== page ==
The Times They Are A-Changin'
The White House unveils AI Bill of Rights
The iconic Dylan song has been repurposed and repackaged many, many times over the years, including notably for Steve Jobs’ 1984 rollout of the Macintosh computer.
Feels like a good musical backdrop for a very interesting announcement from the White House today: the proclamation of an AI Bill of Rights.
It’s easy to nitpick something like this and dive into all the little details that one might have handled differently.
Overall, the philosophical idea of a blueprint for an “AI bill of rights” is a necessary idea. So we’ll give the administration credit for doing it and taking action and putting something out there.
Let’s take a closer look at the five pillars of this AI bill of rights:
Don’t put out technology that doesn’t work. Seems simple enough. Uncontroversial.
Interesting example mentioned when you dig into the details that the White House has published:
On social media, Black people who quote and criticize racist messages have had their own speech silenced when a platform’s automated moderation system failed to distinguish this “counter speech” (or other critique and journalism) from the original hateful messages to which such speech responded.
Algorithms feeding AI systems that have built-in overt and harmful discrimination should be subject to regulation. This is sort of redundant with the first point above, but still has an interesting example mentioned online as well:
A hiring tool that learned the features of a company’s employees (predominantly men) rejected women applicants for spurious and discriminatory reasons; resumes with the word “women’s,” such as “women’s chess club captain,” were penalized in the candidate ranking.
The opening sentence here is:
You should be protected from abusive data practices via built-in protections and you should have agency over how data about you is used.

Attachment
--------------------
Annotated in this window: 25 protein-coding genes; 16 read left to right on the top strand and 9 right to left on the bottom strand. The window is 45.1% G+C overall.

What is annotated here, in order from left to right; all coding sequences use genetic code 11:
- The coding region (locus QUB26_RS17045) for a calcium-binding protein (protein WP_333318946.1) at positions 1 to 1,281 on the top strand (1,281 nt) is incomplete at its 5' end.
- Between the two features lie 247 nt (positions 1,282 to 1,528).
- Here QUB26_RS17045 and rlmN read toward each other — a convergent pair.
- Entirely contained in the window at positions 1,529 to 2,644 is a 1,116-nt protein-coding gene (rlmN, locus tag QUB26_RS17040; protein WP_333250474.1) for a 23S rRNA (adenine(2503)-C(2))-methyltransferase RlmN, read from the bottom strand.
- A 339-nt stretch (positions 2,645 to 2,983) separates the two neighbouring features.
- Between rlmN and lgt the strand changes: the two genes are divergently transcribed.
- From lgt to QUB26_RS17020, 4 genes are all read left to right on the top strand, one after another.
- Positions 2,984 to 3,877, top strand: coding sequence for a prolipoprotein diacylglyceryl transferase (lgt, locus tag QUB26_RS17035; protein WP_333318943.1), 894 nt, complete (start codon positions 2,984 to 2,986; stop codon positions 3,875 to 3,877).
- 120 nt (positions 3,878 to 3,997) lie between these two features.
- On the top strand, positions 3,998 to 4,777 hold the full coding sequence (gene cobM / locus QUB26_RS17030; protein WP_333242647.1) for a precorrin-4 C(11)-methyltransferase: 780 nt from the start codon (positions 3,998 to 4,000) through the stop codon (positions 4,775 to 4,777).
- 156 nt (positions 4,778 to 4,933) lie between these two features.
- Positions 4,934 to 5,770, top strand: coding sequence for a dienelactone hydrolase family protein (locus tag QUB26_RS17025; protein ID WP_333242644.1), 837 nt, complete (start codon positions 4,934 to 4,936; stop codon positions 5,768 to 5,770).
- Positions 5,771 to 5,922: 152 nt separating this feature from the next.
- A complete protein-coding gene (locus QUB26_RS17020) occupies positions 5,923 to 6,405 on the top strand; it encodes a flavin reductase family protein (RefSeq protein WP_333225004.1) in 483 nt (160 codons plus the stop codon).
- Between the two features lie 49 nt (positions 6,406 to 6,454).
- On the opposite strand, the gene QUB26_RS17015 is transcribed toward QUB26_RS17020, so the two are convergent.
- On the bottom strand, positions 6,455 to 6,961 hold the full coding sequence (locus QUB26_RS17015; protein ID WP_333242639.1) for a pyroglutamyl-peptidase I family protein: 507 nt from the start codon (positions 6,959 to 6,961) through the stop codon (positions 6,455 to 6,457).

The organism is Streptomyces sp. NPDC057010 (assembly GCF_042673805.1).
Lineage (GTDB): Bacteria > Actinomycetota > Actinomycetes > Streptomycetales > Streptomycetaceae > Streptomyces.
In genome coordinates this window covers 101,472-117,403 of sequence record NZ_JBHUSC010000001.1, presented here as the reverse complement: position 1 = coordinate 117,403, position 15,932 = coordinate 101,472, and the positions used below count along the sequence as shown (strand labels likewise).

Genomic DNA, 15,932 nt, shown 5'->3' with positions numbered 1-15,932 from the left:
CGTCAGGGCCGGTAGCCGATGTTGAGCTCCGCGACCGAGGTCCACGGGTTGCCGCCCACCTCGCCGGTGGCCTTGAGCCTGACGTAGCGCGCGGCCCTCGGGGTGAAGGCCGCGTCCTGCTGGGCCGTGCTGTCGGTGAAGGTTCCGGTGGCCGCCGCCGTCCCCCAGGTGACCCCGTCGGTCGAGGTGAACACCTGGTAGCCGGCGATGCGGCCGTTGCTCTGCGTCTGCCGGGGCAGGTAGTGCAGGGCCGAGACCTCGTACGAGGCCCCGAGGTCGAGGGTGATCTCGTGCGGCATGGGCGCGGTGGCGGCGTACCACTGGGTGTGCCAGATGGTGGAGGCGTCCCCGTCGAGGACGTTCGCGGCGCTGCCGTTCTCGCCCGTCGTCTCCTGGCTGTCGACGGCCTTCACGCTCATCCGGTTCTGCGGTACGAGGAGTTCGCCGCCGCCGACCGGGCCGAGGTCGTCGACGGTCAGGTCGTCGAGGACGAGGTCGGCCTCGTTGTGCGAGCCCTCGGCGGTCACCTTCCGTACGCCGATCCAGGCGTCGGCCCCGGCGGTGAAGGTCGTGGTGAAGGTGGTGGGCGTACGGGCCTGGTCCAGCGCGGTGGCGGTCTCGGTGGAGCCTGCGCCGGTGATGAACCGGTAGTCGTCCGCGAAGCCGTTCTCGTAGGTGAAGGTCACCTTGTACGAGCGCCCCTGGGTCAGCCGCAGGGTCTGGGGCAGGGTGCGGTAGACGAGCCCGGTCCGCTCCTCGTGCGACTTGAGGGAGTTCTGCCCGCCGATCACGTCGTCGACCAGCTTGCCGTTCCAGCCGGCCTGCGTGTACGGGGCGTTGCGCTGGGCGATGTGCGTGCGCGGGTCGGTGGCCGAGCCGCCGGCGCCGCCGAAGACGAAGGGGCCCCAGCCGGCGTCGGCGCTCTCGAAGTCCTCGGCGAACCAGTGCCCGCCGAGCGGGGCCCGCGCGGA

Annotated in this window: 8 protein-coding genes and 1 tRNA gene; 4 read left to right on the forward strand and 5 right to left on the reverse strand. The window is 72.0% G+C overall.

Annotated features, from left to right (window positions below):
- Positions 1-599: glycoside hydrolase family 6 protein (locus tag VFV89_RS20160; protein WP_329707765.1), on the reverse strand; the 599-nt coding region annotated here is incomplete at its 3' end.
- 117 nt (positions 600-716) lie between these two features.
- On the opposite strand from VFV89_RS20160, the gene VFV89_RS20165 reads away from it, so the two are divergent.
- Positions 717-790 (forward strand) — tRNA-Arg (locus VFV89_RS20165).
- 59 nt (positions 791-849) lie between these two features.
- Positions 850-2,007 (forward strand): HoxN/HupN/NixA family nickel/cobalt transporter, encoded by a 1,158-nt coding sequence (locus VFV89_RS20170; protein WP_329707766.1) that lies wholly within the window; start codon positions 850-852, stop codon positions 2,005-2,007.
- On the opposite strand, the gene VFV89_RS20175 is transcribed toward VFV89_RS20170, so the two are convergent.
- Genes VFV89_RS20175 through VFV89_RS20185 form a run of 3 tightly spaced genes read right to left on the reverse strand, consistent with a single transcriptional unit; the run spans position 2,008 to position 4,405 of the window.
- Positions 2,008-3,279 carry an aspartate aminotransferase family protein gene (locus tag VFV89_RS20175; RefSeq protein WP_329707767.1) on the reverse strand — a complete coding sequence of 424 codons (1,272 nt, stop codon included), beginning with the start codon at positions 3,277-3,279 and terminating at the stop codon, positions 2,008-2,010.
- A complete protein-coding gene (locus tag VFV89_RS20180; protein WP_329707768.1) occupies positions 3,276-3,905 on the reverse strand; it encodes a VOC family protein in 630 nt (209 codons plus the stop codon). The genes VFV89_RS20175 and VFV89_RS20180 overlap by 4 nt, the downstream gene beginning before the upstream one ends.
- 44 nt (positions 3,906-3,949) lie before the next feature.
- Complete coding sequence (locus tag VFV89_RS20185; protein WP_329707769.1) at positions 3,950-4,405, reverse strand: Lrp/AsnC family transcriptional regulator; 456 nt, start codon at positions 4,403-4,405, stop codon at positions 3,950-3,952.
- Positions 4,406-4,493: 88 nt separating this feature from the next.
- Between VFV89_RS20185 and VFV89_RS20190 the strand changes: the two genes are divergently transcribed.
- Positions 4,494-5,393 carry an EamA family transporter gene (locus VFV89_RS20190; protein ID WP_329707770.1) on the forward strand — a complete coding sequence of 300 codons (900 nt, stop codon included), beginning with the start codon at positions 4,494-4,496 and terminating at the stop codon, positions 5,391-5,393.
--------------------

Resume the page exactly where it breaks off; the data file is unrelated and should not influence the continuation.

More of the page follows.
This is far afield from our current reality of how our personal data is abused day in and day out. But not a bad long-term goal, especially as we enter an age of AI.
I like this one. We need to tell people, and then tell them again, when they’re interacting with AI. This is uncontroversial.
From the White House’s description online:
Designers, developers, and deployers of automated systems should provide generally accessible plain language documentation including clear descriptions of the overall system functioning and the role automation plays, notice that such systems are in use, the individual or organization responsible for the system, and explanations of outcomes that are clear, timely, and accessible.
Having a human fallback in most systems isn’t a bad idea, though one of their examples stands out more than the others:
A large corporation automated performance evaluation and other HR functions, leading to workers being fired by an automated system without the possibility of human review, appeal or other form of recourse.
You might as well call the AI “Jack Welch” who famously installed the system within General Electric where the bottom 10%, as measured entirely quantitatively each year via a system of internal reports, would automatically be fired without appeal.
Interesting to consider AI gravitating to something similar.
The White House then includes an appendix (called Examples of Automated Systems) which actually serves as a remarkable list of AI implementations, the majority of which are examples of conversational AI (with or without voice):
Easy to be political about an initiative like this, and it surely isn’t perfect.
But this AI Bill of Rights provides a very important glimpse into the future, and is well worth reading in full detail.
Project Voice 2023 is the main event in the United States for conversational AI, and by extension, voice technology. The week of April 24 in Chattanooga, Tennessee, 2500 attendees across numerous industries, along with over 100 media outlets, will convene.
The Siri co-founders reunite on stage for the first time publicly in over a decade to kick off the conference, noted healthcare technologist Dr. Walter Greenleaf (Stanford) keynotes the one-day healthcare summit, and a powerhouse program awaits.
But this year, Project Voice Week starts with something special: top women executives within best-in-class conversational AI / voice technology companies are invited to attend a brief program Sunday afternoon, April 23. We will be announcing the keynote for this impactful, invitation-only gathering in mid-October.
But what will make it even more memorable is that we will ask each woman executive attending to invite a junior woman associate at their organization or company - someone whose career they have shepherded, or someone they have mentored, or someone they have opened professional doors for at times, or perhaps someone they just care about. And they’ll be able to attend together.
All part of a very important week for which the planning is already well underway.